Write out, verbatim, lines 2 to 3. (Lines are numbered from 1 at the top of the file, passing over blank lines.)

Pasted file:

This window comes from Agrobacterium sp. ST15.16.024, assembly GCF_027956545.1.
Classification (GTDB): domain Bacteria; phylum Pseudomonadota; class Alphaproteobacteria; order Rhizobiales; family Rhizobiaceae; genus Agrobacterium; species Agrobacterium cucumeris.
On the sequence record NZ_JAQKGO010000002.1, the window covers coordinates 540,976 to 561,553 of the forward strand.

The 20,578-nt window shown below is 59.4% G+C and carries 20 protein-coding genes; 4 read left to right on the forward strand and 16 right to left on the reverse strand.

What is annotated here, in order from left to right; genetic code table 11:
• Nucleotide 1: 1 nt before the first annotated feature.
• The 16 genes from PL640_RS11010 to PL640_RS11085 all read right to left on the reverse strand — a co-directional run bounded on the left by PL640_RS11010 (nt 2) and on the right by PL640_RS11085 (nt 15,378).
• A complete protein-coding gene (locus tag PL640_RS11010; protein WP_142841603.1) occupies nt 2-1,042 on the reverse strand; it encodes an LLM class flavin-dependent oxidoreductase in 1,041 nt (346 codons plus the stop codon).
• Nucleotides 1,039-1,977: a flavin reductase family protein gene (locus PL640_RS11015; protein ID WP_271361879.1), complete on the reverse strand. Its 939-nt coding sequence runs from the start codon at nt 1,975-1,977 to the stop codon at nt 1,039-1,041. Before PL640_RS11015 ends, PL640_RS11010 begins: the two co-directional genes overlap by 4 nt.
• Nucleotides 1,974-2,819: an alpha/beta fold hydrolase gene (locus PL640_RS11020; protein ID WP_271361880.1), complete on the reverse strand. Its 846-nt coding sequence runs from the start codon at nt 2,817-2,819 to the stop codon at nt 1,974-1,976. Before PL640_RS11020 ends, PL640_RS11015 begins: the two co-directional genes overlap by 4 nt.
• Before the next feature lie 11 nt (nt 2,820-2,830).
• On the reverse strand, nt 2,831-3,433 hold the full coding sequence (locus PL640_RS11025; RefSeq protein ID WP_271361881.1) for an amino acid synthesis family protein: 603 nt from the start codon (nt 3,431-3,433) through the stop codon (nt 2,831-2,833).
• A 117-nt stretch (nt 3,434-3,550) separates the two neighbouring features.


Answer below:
Classification (GTDB): domain Bacteria; phylum Pseudomonadota; class Alphaproteobacteria; order Rhizobiales; family Rhizobiaceae; genus Agrobacterium; species Agrobacterium cucumeris.
On the sequence record NZ_JAQKGO010000002.1, the window covers coordinates 540,976 to 561,553 of the forward strand.